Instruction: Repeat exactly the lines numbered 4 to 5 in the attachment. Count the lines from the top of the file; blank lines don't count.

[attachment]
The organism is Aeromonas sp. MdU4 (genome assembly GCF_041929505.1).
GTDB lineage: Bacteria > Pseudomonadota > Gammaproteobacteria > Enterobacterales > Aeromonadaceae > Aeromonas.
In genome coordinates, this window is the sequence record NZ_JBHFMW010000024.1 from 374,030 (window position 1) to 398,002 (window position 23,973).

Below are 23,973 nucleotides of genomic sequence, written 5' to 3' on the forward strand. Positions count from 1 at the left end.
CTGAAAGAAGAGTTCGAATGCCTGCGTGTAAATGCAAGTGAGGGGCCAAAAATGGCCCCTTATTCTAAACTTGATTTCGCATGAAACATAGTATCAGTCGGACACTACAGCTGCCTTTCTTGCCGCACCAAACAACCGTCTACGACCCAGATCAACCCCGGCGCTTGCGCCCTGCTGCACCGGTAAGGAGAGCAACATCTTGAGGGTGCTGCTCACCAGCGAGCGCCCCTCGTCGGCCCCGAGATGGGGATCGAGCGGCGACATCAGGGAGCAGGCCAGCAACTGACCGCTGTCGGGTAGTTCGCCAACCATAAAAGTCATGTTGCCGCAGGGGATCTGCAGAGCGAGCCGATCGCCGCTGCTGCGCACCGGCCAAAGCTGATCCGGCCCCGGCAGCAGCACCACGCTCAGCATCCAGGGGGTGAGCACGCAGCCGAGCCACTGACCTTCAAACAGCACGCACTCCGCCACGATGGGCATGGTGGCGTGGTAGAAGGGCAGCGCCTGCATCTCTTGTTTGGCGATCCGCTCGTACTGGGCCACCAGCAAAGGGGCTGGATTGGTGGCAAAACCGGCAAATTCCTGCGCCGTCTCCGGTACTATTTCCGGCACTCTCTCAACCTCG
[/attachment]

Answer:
Below are 23,973 nucleotides of genomic sequence, written 5' to 3' on the forward strand. Positions count from 1 at the left end.
CTGAAAGAAGAGTTCGAATGCCTGCGTGTAAATGCAAGTGAGGGGCCAAAAATGGCCCCTTATTCTAAACTTGATTTCGCATGAAACATAGTATCAGTCGGACACTACAGCTGCCTTTCTTGCCGCACCAAACAACCGTCTACGACCCAGATCAACCCCGGCGCTTGCGCCCTGCTGCACCGGTAAGGAGAGCAACATCTTGAGGGTGCTGCTCACCAGCGAGCGCCCCTCGTCGGCCCCGAGATGGGGATCGAGCGGCGACATCAGGGAGCAGGCCAGCAACTGACCGCTGTCGGGTAGTTCGCCAACCATAAAAGTCATGTTGCCGCAGGGGATCTGCAGAGCGAGCCGATCGCCGCTGCTGCGCACCGGCCAAAGCTGATCCGGCCCCGGCAGCAGCACCACGCTCAGCATCCAGGGGGTGAGCACGCAGCCGAGCCACTGACCTTCAAACAGCACGCACTCCGCCACGATGGGCATGGTGGCGTGGTAGAAGGGCAGCGCCTGCATCTCTTGTTTGGCGATCCGCTCGTACTGGGCCACCAGCAAAGGGGCTGGATTGGTGGCAAAACCGGCAAATTCCTGCGCCGTCTCCGGTACTATTTCCGGCACTCTCTCAACCTCG